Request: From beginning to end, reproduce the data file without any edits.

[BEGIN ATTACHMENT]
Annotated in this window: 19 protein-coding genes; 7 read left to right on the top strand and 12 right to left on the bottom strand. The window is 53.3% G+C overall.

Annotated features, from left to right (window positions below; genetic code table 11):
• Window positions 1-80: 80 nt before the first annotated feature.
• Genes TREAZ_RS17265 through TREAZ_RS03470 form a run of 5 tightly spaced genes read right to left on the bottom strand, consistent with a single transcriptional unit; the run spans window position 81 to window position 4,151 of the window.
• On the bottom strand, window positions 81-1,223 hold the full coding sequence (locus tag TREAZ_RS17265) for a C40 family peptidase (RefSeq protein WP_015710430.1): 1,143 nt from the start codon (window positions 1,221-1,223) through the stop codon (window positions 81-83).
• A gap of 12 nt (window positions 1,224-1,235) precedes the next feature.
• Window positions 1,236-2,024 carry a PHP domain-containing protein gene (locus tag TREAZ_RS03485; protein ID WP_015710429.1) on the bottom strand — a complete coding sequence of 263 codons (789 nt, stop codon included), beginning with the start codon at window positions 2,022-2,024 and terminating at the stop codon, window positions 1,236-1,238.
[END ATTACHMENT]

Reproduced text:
Annotated in this window: 19 protein-coding genes; 7 read left to right on the top strand and 12 right to left on the bottom strand. The window is 53.3% G+C overall.

Annotated features, from left to right (window positions below; genetic code table 11):
• Window positions 1-80: 80 nt before the first annotated feature.
• Genes TREAZ_RS17265 through TREAZ_RS03470 form a run of 5 tightly spaced genes read right to left on the bottom strand, consistent with a single transcriptional unit; the run spans window position 81 to window position 4,151 of the window.
• On the bottom strand, window positions 81-1,223 hold the full coding sequence (locus tag TREAZ_RS17265) for a C40 family peptidase (RefSeq protein WP_015710430.1): 1,143 nt from the start codon (window positions 1,221-1,223) through the stop codon (window positions 81-83).
• A gap of 12 nt (window positions 1,224-1,235) precedes the next feature.
• Window positions 1,236-2,024 carry a PHP domain-containing protein gene (locus tag TREAZ_RS03485; protein ID WP_015710429.1) on the bottom strand — a complete coding sequence of 263 codons (789 nt, stop codon included), beginning with the start codon at window positions 2,022-2,024 and terminating at the stop codon, window positions 1,236-1,238.